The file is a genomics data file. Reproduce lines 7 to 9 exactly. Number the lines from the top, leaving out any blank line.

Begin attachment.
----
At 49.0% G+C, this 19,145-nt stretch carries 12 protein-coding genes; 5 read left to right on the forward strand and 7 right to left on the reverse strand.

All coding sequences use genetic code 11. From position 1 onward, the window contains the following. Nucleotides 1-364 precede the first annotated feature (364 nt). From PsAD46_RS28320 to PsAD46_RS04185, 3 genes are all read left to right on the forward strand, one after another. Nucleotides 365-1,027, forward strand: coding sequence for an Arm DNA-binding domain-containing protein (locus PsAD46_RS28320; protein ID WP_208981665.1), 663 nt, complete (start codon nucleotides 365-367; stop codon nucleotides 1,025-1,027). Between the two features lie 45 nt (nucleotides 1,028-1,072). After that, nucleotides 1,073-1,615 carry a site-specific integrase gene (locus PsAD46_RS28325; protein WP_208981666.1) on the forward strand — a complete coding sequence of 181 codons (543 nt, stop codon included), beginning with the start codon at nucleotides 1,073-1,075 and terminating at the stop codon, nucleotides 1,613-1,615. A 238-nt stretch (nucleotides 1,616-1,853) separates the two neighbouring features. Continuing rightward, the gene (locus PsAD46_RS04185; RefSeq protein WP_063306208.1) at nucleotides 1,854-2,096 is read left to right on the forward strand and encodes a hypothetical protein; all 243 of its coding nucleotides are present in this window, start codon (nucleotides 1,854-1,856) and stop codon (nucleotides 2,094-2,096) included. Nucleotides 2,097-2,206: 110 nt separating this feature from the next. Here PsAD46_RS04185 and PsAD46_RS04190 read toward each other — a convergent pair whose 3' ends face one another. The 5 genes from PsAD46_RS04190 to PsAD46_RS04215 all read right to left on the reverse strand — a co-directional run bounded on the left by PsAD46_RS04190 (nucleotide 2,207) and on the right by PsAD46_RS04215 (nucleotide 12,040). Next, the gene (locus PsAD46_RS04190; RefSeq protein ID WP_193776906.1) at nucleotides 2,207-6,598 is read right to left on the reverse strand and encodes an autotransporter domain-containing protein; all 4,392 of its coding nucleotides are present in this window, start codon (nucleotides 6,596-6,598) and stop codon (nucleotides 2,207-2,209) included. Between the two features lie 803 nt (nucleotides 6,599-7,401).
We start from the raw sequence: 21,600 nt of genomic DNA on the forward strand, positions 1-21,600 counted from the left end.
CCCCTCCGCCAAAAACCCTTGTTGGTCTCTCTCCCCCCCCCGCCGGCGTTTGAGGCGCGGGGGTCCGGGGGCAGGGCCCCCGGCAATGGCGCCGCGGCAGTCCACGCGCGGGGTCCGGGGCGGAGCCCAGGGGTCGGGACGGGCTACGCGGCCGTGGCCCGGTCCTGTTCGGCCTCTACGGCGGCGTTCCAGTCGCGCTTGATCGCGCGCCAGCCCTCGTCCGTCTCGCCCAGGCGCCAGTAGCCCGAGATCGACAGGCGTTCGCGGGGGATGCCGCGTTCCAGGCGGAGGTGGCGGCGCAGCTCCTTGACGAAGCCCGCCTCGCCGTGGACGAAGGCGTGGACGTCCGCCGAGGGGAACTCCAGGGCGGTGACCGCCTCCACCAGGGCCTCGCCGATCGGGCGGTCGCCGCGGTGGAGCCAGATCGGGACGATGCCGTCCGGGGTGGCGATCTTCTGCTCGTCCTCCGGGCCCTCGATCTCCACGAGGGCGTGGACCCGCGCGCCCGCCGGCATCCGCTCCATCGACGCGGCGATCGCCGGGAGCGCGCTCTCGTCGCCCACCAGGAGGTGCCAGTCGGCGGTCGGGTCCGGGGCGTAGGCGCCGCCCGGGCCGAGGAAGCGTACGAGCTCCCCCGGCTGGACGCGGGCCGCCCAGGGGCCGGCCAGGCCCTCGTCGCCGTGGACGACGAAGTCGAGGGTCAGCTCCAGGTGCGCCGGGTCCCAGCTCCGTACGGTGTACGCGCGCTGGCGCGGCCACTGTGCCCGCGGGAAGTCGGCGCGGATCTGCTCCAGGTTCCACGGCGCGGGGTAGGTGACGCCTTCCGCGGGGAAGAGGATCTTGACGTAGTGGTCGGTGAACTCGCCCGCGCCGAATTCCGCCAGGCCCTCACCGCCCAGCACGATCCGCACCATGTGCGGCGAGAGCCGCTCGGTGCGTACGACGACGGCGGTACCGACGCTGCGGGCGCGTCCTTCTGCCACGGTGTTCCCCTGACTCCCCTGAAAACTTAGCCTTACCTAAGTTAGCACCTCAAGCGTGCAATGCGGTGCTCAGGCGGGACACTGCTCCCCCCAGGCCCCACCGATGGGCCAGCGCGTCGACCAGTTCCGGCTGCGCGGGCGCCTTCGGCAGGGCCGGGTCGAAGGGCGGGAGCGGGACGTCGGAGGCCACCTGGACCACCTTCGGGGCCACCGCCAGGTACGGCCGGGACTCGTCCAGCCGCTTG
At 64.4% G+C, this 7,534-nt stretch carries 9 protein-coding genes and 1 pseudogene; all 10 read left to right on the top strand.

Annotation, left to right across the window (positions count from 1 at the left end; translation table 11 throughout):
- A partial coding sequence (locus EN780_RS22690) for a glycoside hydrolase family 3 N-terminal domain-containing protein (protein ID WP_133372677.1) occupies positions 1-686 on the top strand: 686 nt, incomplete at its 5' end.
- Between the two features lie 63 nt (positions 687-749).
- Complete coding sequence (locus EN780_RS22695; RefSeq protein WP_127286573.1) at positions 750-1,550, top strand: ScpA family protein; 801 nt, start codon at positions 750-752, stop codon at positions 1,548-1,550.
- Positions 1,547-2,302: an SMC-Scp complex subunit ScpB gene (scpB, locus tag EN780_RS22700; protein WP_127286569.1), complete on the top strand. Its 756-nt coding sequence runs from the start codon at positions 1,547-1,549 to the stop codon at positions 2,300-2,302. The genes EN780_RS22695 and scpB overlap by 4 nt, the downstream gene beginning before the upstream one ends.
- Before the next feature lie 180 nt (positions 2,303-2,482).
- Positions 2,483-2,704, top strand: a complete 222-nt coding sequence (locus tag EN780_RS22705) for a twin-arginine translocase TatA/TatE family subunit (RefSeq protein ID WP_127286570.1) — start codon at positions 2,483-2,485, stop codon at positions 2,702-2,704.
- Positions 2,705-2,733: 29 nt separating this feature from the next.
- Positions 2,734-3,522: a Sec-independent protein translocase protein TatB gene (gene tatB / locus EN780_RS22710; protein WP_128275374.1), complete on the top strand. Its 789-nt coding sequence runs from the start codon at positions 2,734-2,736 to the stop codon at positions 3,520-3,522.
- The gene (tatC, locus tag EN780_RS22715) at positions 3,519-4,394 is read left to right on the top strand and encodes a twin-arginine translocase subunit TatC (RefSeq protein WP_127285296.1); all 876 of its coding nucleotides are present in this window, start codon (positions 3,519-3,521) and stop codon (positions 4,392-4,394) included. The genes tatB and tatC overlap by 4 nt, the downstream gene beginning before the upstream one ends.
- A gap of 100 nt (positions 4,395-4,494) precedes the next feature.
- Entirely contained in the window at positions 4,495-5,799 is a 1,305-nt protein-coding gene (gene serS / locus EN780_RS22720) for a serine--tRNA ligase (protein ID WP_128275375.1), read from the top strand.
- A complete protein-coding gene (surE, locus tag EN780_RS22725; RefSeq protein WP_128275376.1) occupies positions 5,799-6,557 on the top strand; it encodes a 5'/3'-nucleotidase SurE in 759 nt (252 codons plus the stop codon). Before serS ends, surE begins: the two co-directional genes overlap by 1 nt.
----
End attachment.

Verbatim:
- A partial coding sequence (locus EN780_RS22690) for a glycoside hydrolase family 3 N-terminal domain-containing protein (protein ID WP_133372677.1) occupies positions 1-686 on the top strand: 686 nt, incomplete at its 5' end.
- Between the two features lie 63 nt (positions 687-749).
- Complete coding sequence (locus EN780_RS22695; RefSeq protein WP_127286573.1) at positions 750-1,550, top strand: ScpA family protein; 801 nt, start codon at positions 750-752, stop codon at positions 1,548-1,550.